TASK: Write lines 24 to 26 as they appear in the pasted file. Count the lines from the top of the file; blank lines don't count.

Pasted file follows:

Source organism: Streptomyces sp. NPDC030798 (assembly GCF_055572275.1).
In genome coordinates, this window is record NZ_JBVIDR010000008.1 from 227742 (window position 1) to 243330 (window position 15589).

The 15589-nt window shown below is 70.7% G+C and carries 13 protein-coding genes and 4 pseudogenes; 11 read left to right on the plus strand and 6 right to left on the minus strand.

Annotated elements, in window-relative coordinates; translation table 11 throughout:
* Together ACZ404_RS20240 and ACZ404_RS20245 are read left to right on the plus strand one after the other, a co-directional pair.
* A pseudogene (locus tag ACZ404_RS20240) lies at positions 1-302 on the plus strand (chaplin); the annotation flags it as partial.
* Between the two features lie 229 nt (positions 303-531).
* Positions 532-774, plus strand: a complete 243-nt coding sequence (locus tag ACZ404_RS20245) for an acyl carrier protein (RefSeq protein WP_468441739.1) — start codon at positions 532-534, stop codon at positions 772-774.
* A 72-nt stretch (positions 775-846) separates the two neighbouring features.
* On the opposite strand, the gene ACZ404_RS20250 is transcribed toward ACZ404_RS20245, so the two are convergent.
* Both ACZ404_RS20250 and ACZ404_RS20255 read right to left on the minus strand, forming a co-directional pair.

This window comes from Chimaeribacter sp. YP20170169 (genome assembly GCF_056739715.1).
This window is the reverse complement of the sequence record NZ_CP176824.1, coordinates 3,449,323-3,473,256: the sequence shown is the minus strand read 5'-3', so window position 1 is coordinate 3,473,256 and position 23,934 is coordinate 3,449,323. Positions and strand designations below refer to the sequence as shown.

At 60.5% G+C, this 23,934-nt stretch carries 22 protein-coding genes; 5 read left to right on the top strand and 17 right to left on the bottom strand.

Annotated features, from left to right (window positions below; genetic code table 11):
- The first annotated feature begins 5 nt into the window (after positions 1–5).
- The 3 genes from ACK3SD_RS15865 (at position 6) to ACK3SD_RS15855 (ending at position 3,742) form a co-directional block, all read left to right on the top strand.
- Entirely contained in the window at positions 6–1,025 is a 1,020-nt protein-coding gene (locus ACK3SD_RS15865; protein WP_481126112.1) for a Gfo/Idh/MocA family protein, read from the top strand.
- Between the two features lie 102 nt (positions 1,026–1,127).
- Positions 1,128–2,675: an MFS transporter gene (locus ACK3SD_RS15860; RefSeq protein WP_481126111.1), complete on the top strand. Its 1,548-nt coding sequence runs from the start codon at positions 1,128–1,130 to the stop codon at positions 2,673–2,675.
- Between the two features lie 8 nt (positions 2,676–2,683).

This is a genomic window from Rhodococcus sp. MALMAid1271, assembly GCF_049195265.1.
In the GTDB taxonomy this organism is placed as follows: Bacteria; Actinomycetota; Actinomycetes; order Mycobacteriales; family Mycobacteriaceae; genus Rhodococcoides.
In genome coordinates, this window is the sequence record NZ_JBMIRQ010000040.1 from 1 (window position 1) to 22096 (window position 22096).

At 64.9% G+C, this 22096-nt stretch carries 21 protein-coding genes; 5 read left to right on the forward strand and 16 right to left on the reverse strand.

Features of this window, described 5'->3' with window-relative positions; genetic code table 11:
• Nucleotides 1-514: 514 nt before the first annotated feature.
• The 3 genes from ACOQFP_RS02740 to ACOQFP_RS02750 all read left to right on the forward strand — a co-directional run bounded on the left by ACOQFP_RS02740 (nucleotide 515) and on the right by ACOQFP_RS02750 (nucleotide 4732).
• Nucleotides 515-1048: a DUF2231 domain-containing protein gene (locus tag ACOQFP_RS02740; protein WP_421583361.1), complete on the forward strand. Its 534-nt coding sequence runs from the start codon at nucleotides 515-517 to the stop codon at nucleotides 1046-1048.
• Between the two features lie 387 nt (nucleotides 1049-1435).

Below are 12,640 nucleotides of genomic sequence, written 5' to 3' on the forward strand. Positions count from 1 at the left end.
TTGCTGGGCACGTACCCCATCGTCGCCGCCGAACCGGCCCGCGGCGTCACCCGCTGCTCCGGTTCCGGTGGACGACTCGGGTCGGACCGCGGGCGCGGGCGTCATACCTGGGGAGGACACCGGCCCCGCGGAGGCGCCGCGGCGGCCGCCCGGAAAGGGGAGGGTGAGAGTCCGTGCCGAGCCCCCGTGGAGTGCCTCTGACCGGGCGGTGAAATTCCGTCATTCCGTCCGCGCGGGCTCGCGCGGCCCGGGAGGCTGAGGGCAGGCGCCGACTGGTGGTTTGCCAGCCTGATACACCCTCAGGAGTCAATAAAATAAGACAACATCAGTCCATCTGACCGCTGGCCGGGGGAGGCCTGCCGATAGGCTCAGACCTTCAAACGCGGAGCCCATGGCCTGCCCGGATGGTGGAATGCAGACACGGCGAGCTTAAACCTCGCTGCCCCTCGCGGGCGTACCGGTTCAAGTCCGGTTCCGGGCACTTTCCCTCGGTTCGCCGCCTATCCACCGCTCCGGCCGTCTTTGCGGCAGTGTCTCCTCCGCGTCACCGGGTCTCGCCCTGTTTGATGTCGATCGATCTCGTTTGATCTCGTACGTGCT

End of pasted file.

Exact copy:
In genome coordinates, this window is the sequence record NZ_JBMIRQ010000040.1 from 1 (window position 1) to 22096 (window position 22096).

At 64.9% G+C, this 22096-nt stretch carries 21 protein-coding genes; 5 read left to right on the forward strand and 16 right to left on the reverse strand.

Features of this window, described 5'->3' with window-relative positions; genetic code table 11: